Posted July 6, 2017 by Mark Hauser
A Motion for a Directed Verdict (“Motion”) is asking the court (i.e., the judge) to issue a Directed Verdict in favor of the defense
This motion is made before a case is submitted to the jury, and argues that no reasonable jury could find for the opposing party (i.e., whatever evidence exists for such ruling is legally insufficient). This Motion can be made for all charges or just some of the charges (usually the lead or most serious charges). The defense is basically saying that the evidence does not satisfy the required elements of the charges and that if the jury applies the law properly there is no way that they could find the defendant guilty of the charges in question. It is harder to win than a verdict at the end of the trial by the jury (or a judge if it is a waiver trial) because the standard is lower than “beyond a reasonable doubt” (the standard used at the end of the trial).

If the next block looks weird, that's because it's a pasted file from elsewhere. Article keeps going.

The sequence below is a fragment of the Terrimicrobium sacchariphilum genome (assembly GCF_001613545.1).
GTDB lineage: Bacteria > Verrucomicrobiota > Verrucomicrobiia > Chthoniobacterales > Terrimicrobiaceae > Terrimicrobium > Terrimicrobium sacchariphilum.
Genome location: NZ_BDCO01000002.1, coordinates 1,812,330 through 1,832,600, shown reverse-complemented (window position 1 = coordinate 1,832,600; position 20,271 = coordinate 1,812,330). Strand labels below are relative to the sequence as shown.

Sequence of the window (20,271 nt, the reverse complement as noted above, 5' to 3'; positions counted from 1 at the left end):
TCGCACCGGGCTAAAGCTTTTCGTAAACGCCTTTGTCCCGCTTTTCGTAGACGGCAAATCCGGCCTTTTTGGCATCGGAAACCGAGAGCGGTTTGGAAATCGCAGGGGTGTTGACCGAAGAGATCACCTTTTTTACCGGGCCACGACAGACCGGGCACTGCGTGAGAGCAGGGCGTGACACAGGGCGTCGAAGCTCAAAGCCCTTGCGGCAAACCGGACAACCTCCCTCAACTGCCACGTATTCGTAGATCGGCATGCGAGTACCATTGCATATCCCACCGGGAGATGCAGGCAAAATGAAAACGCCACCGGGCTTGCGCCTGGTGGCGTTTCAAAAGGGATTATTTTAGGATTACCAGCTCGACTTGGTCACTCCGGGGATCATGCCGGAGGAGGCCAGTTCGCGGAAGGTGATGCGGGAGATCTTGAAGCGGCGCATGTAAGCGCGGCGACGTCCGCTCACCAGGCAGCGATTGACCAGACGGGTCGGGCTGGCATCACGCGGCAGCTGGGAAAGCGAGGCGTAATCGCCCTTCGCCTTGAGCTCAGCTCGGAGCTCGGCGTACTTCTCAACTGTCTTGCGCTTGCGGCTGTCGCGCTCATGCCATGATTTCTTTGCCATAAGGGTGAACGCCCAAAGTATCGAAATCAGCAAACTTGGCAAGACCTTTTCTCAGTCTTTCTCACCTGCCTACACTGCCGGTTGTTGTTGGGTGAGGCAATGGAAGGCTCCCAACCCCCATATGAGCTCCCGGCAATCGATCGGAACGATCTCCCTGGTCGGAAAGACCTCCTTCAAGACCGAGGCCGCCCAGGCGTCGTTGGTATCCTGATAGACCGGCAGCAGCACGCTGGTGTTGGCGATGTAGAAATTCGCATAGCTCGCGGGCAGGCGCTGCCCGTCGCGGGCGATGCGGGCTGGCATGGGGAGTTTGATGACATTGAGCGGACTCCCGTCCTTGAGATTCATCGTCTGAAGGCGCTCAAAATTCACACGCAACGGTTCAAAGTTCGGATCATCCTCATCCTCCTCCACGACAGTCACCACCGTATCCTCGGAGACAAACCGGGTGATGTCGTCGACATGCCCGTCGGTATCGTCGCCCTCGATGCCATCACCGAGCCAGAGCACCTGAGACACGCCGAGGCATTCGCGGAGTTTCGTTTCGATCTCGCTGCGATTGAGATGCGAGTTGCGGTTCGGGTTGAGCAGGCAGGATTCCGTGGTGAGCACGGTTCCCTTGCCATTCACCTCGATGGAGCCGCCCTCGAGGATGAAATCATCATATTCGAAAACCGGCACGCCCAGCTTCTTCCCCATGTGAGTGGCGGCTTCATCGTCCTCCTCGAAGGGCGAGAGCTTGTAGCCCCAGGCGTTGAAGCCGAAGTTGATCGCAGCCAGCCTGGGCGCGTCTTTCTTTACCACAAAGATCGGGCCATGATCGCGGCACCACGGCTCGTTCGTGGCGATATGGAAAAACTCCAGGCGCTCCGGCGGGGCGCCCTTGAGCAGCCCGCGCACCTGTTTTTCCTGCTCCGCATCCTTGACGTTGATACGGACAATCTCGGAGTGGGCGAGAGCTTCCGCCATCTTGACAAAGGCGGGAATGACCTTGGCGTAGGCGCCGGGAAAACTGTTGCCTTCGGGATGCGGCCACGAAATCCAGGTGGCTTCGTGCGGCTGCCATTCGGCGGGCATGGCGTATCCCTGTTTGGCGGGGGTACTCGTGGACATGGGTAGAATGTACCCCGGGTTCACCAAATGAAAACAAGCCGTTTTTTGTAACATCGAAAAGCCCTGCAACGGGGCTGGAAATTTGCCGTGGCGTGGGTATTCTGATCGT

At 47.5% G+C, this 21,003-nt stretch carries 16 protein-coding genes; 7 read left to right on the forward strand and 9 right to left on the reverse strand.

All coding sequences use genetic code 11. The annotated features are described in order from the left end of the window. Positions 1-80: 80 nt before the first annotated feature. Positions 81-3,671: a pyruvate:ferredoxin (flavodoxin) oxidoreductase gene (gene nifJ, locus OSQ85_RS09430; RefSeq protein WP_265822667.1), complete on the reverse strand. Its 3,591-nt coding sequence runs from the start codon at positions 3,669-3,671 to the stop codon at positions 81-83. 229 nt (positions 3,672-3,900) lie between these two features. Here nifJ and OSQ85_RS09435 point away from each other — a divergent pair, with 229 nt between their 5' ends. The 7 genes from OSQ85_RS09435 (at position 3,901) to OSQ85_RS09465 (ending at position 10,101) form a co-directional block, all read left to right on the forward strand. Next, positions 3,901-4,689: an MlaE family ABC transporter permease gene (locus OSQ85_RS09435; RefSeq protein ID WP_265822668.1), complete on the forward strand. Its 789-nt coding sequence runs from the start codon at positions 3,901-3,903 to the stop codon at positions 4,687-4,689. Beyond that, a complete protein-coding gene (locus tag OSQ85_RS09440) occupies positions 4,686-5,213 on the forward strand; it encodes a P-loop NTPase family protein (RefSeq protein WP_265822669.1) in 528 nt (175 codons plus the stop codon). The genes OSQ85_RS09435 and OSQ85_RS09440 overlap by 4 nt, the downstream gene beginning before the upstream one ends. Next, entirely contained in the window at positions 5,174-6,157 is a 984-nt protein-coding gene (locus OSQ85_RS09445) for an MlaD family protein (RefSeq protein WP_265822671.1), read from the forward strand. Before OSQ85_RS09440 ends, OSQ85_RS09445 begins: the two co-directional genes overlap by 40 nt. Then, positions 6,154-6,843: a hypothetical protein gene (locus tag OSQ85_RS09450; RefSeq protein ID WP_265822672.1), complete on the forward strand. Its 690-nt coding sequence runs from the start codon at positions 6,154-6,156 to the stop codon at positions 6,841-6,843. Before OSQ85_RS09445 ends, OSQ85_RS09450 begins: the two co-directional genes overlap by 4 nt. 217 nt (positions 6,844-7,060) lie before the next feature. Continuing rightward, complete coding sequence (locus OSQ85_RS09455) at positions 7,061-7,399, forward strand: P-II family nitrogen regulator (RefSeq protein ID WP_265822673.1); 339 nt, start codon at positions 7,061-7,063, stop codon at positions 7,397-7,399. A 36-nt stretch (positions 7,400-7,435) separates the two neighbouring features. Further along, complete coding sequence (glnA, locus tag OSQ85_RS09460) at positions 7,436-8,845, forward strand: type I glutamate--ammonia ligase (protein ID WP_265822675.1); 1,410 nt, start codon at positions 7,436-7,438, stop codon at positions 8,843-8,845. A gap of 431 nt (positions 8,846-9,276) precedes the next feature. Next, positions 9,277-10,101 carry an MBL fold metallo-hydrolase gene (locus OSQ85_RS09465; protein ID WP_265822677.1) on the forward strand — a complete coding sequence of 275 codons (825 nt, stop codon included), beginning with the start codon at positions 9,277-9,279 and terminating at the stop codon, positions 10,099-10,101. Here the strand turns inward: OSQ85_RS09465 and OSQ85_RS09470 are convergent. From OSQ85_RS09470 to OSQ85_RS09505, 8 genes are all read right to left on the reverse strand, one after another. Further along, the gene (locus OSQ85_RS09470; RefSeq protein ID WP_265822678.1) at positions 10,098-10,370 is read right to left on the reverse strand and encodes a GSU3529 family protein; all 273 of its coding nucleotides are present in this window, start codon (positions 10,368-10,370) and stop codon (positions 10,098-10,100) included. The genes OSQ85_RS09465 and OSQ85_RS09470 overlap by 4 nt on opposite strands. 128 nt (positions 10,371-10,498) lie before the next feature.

Why does the defense make this Motion even though it has less of a chance of winning than a verdict at the end of the trial? Obviously, the first reason is that it costs the defense nothing since being denied this Motion has no affect on their chances at the end of the trial since the standard that was used was different. A more subtle reason is just in case the defense puts on a case and evidence comes out that negatively affects the defense’s case. This is rare, but it does happen. The most common example is when the defendant takes the stand and: 1. they unintentionally bring in a fact not previously in evidence that negatively affects the defense’s case; or 2. they completely lack credibility on the stand. Sometimes this can happen with alibi witness too. Hence, by asking for a Motion for Directed Verdict the defense is in essence protecting itself in case their defense goes poorly and they end losing a case that they already had won before they put on a defense.